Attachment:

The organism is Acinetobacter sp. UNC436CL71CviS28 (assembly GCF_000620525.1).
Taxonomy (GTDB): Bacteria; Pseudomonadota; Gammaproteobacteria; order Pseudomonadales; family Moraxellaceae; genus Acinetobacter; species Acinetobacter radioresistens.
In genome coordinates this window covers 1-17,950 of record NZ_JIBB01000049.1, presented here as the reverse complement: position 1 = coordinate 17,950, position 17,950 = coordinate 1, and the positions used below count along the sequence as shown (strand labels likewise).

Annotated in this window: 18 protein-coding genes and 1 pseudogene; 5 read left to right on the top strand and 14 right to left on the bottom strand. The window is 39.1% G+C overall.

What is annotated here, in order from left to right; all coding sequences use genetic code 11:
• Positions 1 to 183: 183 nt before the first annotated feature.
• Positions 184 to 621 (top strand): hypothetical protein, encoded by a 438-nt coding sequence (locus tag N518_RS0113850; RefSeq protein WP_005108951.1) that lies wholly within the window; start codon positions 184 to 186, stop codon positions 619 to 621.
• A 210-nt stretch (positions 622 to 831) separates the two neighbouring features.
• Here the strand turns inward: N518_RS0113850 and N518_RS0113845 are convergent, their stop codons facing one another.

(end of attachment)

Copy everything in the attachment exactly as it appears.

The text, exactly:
The organism is Acinetobacter sp. UNC436CL71CviS28 (assembly GCF_000620525.1).
Taxonomy (GTDB): Bacteria; Pseudomonadota; Gammaproteobacteria; order Pseudomonadales; family Moraxellaceae; genus Acinetobacter; species Acinetobacter radioresistens.
In genome coordinates this window covers 1-17,950 of record NZ_JIBB01000049.1, presented here as the reverse complement: position 1 = coordinate 17,950, position 17,950 = coordinate 1, and the positions used below count along the sequence as shown (strand labels likewise).

Annotated in this window: 18 protein-coding genes and 1 pseudogene; 5 read left to right on the top strand and 14 right to left on the bottom strand. The window is 39.1% G+C overall.

What is annotated here, in order from left to right; all coding sequences use genetic code 11:
• Positions 1 to 183: 183 nt before the first annotated feature.
• Positions 184 to 621 (top strand): hypothetical protein, encoded by a 438-nt coding sequence (locus tag N518_RS0113850; RefSeq protein WP_005108951.1) that lies wholly within the window; start codon positions 184 to 186, stop codon positions 619 to 621.
• A 210-nt stretch (positions 622 to 831) separates the two neighbouring features.
• Here the strand turns inward: N518_RS0113850 and N518_RS0113845 are convergent, their stop codons facing one another.